30/360 European The 30/360 day count basis is different outside of the United States. They further simplified this calculation. The formula for the 30/360 European day calculation follows: Assume Date 1 is of the form M1/D1/Y1 and Date 2 is of the form M2/D2/Y2. Let Date 2 be later than Date 1. Then: If D1 = 31, change D1 to 30 If D2 = 31, change D2 to 30 Days between dates = (Y2-Y1) x 360 + (M2-M1) x 30 + (D2-D1) Demand Loan Demand loans have to be repaid when demanded by the creditor and as such they are short-term loans. The demand loan comprises of minimum level of borrowing which the borrower is expected to use throughout the year. Discounted cash flow Cash Flows occur over a period of time. But even under complete absence of inflation or risk, money still has time value. Rs. 100/- receivable today, after one year or after 10 years is not same in value. To make an absolute comparison, these cash flows in different periods have to be expressed in terms of today's value or present value. Cash Flows that are discounted by suitable rate of return are known as discounted cash flows. Duration Duration is a measurement that allows an investor to compare bonds for potential price volatility by considering both the term and the coupon together. It is defined as the average time that it would take to receive all cash flows in terms of current dollars. Both coupon payments and principal are factored into the calculation. Bonds with longer terms are more volatile than shorter term bonds because cash flows are received over a longer period of time, and therefore are subject to a greater deal of uncertainty. Similarly, market prices of higher coupon bonds are less volatile than a lower coupon bond because a greater proportion of the bond's total return is realized with the semi-annual payments than at maturity. Face Value Face value is the amount that is to be paid to an investor at the maturity date of the security. Debt securities can be issued at varying face values. The face value is also known as the repayment amount or par. Forward Transactions A forward transaction is an order to buy or sell a security at a future period at a specific price. Forward transactions are not exchange traded or standardized. There is no margin paid over between the counter parties, only a settlement on the agreed date. Frequency of interest payment A debt instrument has interest payments at regular intervals. The interest payments are either at monthly, quarterly, half-yearly or yearly rests. This frequency of interest payments is specified at the time of issue of the debt instrument. Coupon payments are made at regular intervals throughout the life of a debt security and may be quarterly, semi-annual (twice a year) or annual payments. Fixed rate securities generally have semi-annual coupon payments. The frequency of coupon payments is a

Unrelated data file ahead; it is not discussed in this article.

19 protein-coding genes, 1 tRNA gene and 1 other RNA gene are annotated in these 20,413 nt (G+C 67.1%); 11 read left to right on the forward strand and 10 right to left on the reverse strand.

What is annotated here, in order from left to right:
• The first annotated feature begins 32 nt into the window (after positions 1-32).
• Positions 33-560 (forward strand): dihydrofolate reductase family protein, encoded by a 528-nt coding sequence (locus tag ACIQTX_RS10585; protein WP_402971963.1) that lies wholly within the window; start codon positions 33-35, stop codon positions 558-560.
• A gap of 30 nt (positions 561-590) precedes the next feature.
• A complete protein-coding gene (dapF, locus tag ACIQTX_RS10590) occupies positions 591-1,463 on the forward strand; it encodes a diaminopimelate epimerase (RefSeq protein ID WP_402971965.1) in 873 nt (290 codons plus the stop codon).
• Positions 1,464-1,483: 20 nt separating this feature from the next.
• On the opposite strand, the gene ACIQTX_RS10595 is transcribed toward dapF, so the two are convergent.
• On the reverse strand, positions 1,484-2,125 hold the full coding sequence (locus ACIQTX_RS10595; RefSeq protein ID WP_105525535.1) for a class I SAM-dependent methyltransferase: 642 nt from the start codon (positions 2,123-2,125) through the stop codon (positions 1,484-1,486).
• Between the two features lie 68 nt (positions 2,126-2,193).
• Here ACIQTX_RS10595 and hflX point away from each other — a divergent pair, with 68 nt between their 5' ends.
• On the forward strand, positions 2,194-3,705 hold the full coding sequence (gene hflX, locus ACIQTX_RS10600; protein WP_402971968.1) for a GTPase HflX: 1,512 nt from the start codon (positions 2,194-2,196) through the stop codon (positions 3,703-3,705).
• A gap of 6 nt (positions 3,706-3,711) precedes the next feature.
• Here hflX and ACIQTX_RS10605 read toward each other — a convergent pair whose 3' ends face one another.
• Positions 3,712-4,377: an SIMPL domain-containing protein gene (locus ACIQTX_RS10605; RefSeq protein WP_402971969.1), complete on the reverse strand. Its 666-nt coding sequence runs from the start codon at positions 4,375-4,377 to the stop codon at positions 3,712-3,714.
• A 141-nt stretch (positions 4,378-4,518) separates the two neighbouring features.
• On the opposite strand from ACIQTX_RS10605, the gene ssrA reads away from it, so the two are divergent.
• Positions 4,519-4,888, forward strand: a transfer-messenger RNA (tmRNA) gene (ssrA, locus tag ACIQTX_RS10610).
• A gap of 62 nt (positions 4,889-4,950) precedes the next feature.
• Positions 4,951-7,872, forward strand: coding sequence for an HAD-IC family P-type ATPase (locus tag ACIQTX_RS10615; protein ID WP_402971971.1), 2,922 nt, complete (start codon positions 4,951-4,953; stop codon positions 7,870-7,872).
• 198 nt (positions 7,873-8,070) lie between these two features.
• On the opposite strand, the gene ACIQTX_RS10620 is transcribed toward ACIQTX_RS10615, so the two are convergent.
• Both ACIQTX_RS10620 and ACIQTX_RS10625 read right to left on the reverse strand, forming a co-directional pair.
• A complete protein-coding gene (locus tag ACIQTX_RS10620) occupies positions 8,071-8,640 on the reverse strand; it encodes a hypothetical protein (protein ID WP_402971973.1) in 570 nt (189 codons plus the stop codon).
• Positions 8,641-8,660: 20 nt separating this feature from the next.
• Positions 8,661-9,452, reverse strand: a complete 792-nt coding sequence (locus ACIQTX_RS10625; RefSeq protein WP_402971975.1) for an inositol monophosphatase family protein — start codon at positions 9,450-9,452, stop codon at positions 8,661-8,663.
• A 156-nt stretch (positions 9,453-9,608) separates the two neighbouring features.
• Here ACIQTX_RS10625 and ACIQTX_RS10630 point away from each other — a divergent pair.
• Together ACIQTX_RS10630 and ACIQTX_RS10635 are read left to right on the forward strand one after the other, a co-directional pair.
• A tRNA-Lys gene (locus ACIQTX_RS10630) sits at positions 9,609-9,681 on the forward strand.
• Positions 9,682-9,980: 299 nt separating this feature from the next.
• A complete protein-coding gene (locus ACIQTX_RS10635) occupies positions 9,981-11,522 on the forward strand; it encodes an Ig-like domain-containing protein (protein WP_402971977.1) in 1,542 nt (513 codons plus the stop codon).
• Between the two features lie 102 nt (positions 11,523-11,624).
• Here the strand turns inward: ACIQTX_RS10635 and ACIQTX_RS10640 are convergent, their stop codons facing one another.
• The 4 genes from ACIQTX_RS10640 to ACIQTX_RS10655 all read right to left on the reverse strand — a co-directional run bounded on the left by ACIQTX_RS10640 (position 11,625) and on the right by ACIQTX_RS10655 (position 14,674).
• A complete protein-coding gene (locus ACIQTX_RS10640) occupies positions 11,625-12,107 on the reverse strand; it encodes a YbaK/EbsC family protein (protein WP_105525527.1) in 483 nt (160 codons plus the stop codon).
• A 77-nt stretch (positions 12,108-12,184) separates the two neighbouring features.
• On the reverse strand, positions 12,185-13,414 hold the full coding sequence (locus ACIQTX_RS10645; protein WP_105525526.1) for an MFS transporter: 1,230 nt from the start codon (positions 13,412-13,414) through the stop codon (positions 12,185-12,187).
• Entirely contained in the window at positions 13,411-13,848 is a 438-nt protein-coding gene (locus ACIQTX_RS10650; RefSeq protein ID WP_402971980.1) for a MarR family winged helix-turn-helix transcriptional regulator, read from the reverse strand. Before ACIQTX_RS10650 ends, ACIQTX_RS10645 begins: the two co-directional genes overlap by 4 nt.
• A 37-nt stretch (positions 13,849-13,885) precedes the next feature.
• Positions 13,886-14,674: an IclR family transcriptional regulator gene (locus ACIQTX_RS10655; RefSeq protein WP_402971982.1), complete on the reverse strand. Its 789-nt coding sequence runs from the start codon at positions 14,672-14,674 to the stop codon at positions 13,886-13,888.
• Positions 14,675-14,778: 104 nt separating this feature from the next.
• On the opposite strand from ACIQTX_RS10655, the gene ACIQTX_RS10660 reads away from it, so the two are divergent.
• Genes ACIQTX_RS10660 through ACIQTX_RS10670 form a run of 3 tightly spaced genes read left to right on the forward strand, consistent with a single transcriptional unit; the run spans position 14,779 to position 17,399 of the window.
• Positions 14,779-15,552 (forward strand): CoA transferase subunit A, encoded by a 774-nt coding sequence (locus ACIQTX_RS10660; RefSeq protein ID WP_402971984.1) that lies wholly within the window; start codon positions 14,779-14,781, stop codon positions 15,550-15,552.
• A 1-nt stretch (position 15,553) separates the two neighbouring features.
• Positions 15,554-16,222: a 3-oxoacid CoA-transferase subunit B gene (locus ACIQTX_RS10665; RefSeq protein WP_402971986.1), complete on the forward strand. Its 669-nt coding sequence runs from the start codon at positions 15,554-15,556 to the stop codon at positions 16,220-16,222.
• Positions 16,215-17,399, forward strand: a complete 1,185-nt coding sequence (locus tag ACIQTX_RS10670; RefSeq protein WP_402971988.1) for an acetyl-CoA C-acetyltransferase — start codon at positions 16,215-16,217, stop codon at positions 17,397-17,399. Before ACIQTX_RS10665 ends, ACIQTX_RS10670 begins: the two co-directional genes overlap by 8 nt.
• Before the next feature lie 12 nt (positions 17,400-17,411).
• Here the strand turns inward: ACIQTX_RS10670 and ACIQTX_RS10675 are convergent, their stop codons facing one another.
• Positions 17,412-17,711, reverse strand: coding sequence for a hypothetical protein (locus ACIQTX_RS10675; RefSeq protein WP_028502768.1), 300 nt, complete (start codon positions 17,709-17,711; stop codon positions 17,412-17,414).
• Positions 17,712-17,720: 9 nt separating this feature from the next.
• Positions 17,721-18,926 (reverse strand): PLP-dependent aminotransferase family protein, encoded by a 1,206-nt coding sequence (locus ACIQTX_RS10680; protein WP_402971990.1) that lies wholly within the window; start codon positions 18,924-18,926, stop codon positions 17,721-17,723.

key factor in determining the overall return from an investment. At first glance, a debt security offering a high interest rate appears to be a better investment than a security with a low interest rate, but the actual return received depends on how often the interest is paid. A security that has an annual interest rate of 10% and a semi-annual coupon payment will pay 5% every six months. Interest on 360 day a year basis For all government loans and state loans, the interest is calculated on the basis of 360 days a year. In this method, each month is regarded of 30 days irrespective of actual number of days in that month. Interest on calendar year basis The interest is calculated on the basis of 365 days a year basis. The interest on most of the debt securities excluding the government loans and the state loans are calculated on the basis of 365 days a year basis. Actual numbers of days that have expired since last interest payment date are counted for accrued interest payment. Interest Rate Risk Risk associated with fluctuations of bond prices in response to the general movement of the interest rates and to changes in investor perceptions of government monetary policy and economic data. Internal Rate of Return (IRR) The IRR is that discount rate at which the NPV of a cash stream becomes zero. Here, the net present value is given (as zero) and the discount rate is calculated. If the IRR is greater than the required rate of return (discount rate), then the security/project is worth investing in, otherwise not. Issuer The organisations which offers the debt securities for sale are know as Issuer of the debt. Debt issuers include the Government, banks and companies. Issued at Discount An instrument that is initially issued at a price less than its face value is know to be issued at a discount. For example, a bond having face value of Rs.100 and issued at Rs.95 is said to be issued at a discount. London Interbank Offered Rate (LIBOR) LIBOR is the benchmark or the reference rate. This is calculated everyday, at a specific time, as the average of the lending rates of a group of 15 reference banks in London on short-term funds lent to first class banks. Rates charged to non-bank customers on loans are stated as LIBOR plus a margin or spread. Maturity premium An instrument, which on maturity is redeemed at a price higher than the face value, is said to be redeemed with a premium at maturity. For example, a bond having face value of Rs.100 and redeemed at Rs. 105 at maturity is said to be redeemed at a maturity premium of Rs.5. Monetary Policy Implemented by the Reserve Bank of India, it is policy using money supply and control of credit in the Indian economy to control the general direction of interest rates and maintain the integrity of the Indian Rupee.